The idea that a handful of Bellator fighters could hold their own in the UFC is hardly a momentous statement.
The UFC is king in MMA, particularly because of the vast depth and talent of their overall roster. There’s no disputing that. However, asserting that fighters in smaller promotions are somewhat comparable to the UFC’s mid-tier populace, or at least worthy of an opportunity to test their mettle in the big leagues, is often received with haughty derision and sneering cynicism.
The standard ammo to shoot down their chances generally consists of rattling off the most elite UFC fighters in the corresponding weight class, i.e. the best in the world, and confidently professing how they’d trample the outsider. That would be a valid recourse to assess whether a non-UFC competitor belongs amongst the top-five fighters on the planet, but that’s rarely the case; there are exceptions, such as my #1 candidate below.
For the bulk of this list: let’s hold them to a fair and realistic standard by accounting for the UFC’s bottom-floor talent as well as the penthouse level by finding an agreeable compromise somewhere in between. Therefore, with the featherweight division (145 pounds) standing as the targeted division for this exercise, please reference entirely worthwhile but low-on-the-totem-pole UFC reps like Dustin Neace (23-18), Josh Clopton (6-1), Godofredo Pepey (8-1), Akira Corassani (10-3), and Joey Gambino (9-2) along with the top-tier assassins such as Jose Aldo, Chad Mendes, Ricardo Lamas and Chan Sung Jung.
Though it might be unnecessary, allow me to include an important qualifier: I mean absolutely no disrespect to the entry-level featherweights. They’ve shown the potential to survive in the UFC, I’m thrilled they’re getting a shot and I’m intrigued to see how they’ll stack up. And that same philosophy applies to the following 5 Bellator featherweights, whom I believe are equipped to stay afloat in the UFC or appealing enough to warrant a chance to prove it.
1. Pat Curran (17-4) — Bellator featherweight champion
After a medley of surprising upsets at lightweight (Roger Huerta and Toby Imada) and an admirably resilient decision loss to potent finisher Eddie Alvarez, Pat Curran dropped to featherweight and now holds Bellator’s 145-pound strap and the #3-slot in Bloody Elbow’s Meta-Rankings.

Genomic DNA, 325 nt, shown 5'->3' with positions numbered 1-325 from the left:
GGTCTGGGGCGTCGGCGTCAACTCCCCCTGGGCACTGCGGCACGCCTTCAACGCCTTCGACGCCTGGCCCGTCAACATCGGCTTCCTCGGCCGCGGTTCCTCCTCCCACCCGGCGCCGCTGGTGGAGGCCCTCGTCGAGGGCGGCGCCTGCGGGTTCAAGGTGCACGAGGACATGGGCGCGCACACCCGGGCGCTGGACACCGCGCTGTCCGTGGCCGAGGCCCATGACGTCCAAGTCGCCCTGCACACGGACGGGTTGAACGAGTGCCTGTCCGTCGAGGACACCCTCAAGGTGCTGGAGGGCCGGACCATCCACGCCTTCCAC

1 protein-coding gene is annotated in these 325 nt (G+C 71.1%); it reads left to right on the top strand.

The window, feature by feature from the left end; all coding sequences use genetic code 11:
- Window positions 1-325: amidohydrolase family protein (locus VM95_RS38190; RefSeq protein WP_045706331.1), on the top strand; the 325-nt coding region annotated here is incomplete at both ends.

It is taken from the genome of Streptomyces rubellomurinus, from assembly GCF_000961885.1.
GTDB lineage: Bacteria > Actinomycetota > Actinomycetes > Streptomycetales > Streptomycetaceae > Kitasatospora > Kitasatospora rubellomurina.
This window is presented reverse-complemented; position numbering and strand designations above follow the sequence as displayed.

Upside: Curran stands out from most other non-UFC candidates for two reasons: he’s competed against widely recognized lightweights in Huerta (once top 10) and Alvarez (now ranked the #10 lightweight) but, most importantly, he’s a legitimate 3-dimensional fighter. 3D skill-sets are still quite uncommon in MMA, even at the top level — for example, the only UFC champions that have firmly cemented 3-dimensional qualities are bantamweight Dominick Cruz, lightweight Ben Henderson and light-heavyweight Jon Jones.
Though I think everyone lent a nod of respect for Curran’s stubborn durability against the high-flying Alvarez, there were some murmurs that he was too cautious and hesitant. Problem solved: Curran’s transition to featherweight was accompanied by a ridiculous surge in offensive output, as outbursts of flying knees, high-kick knockouts, laser-precise boxing and even the seldom seen Peruvian Necktie submission have propelled him to 4-straight wins with 3 stoppages. His last was the merciless curb-stomping of Joe Warren to overtake the throne, which is depicted in the gif above.
For a detailed analysis of Curran’s unreal defense and highly technical striking acumen, check out the gif-heavy Judo Chop that Jack Slack, Fraser Coffeen and I collaborated on.
Downside: His nickname — “Paddy Mike”? I’m all for avoiding cliche nicknames but that one belongs bedazzled across a retired auto worker’s sweatshirt.
2. Daniel Straus (21-4)
Straus has an unusual wrestling background. He was being trumpeted as a future superstar in high school but was declared academically ineligible toward the end of his senior year. This precluded him from the state tournament but Straus did win the nationals as a wild-card entry. While he can’t boast the Division 1 or All-American accolades that distinguish most of MMA’s top wrestlers, his potential is enormous, his takedowns are well attuned for the sport and he’s not a one-trick pony.
Upside: Excellent wrestling, tight and improving kickboxing and the keen ability to mesh his striking and wrestling together. Straus’ 21-4 record is a little deceiving: he started his career lukewarm with a 3-3 start (one loss was to Pat Curran) but has stomped on the accelerator since by winning 17 of his last 18. His wins in that sequence include former WEC lightweight Karen Darebedyan and former UFC middleweight Gideon Ray, while “Pitbull” Freire accounts for his sole defeat.